To simplify the study of living organisms, they are classified into convenient categories based on their characteristics, known as taxonomy. Over the years, biologists have developed many methods and techniques that help in taxonomic studies. These are known as taxonomical aids. Examples of taxonomical aids include herbariums, botanical gardens, museums, zoological parks and keys.
A herbarium is a storehouse, where a collection of dried plant specimens are mounted on sheets, labelled and systematically arranged, based on the universally accepted system of classification. A botanical garden contains a wide variety of plants for scientific research, conservation, display and education. Each plant is labelled with its botanical or scientific name and family. Biological museums have collections of preserved plants and animals, which are used for study and reference. They are preserved in jars using preservative solutions or as dry specimens. Zoological parks are places which house wild animals in a protected environment, similar to their natural habitats under human supervision.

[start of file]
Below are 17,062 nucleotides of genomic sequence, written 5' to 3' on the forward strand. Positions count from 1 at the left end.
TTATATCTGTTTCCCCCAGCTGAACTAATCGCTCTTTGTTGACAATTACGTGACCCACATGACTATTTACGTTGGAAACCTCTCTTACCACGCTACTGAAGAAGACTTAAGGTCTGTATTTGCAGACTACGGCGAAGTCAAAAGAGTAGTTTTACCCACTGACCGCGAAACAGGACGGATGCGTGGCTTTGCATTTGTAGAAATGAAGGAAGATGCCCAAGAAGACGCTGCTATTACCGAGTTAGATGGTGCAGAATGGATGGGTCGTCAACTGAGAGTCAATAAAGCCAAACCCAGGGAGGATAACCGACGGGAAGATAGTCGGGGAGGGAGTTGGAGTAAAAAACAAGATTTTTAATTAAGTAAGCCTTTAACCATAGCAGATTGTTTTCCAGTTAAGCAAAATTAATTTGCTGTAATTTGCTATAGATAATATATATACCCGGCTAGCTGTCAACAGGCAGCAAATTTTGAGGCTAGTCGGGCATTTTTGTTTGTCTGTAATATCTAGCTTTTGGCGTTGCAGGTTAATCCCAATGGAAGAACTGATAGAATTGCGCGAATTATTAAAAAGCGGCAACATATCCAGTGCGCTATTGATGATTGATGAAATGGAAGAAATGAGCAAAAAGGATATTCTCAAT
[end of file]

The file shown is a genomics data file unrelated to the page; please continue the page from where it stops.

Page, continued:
A biological key is a list of questions that helps to identify and classify plants and animals. Each question presents contrasting characters of an organism in a pair called a couplet. To classify the organism, the character similar to the organism has to be chosen. So, in a couplet, one character is accepted and the other is rejected. Answering the questions in an analytical manner helps in identifying the organism. Separate taxonomic keys are required for each taxonomic category such as family, genus and species, for the purpose of identification. Other taxonomical aids like flora, manuals and monographs are also used.